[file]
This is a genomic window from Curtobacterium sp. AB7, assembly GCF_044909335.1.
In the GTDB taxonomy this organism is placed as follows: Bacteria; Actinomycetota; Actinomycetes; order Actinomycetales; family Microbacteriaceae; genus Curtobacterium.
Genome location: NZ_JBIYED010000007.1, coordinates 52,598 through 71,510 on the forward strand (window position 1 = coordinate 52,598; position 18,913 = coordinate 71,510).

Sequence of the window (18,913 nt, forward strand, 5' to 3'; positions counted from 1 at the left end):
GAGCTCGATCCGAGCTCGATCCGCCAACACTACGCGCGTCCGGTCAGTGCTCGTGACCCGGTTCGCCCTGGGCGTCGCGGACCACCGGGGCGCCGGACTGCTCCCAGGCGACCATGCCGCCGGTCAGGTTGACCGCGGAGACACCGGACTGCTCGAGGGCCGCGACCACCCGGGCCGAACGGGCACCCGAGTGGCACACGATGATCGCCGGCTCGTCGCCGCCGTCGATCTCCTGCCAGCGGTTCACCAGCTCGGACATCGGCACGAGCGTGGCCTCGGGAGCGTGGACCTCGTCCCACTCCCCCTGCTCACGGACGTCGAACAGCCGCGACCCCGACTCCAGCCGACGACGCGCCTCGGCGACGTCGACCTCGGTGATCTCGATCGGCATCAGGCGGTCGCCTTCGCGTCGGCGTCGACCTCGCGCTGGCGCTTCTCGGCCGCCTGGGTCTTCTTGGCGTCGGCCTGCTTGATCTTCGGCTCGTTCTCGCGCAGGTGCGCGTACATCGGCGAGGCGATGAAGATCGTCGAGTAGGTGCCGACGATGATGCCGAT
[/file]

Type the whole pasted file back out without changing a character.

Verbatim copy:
This is a genomic window from Curtobacterium sp. AB7, assembly GCF_044909335.1.
In the GTDB taxonomy this organism is placed as follows: Bacteria; Actinomycetota; Actinomycetes; order Actinomycetales; family Microbacteriaceae; genus Curtobacterium.
Genome location: NZ_JBIYED010000007.1, coordinates 52,598 through 71,510 on the forward strand (window position 1 = coordinate 52,598; position 18,913 = coordinate 71,510).

Sequence of the window (18,913 nt, forward strand, 5' to 3'; positions counted from 1 at the left end):
GAGCTCGATCCGAGCTCGATCCGCCAACACTACGCGCGTCCGGTCAGTGCTCGTGACCCGGTTCGCCCTGGGCGTCGCGGACCACCGGGGCGCCGGACTGCTCCCAGGCGACCATGCCGCCGGTCAGGTTGACCGCGGAGACACCGGACTGCTCGAGGGCCGCGACCACCCGGGCCGAACGGGCACCCGAGTGGCACACGATGATCGCCGGCTCGTCGCCGCCGTCGATCTCCTGCCAGCGGTTCACCAGCTCGGACATCGGCACGAGCGTGGCCTCGGGAGCGTGGACCTCGTCCCACTCCCCCTGCTCACGGACGTCGAACAGCCGCGACCCCGACTCCAGCCGACGACGCGCCTCGGCGACGTCGACCTCGGTGATCTCGATCGGCATCAGGCGGTCGCCTTCGCGTCGGCGTCGACCTCGCGCTGGCGCTTCTCGGCCGCCTGGGTCTTCTTGGCGTCGGCCTGCTTGATCTTCGGCTCGTTCTCGCGCAGGTGCGCGTACATCGGCGAGGCGATGAAGATCGTCGAGTAGGTGCCGACGATGATGCCGAT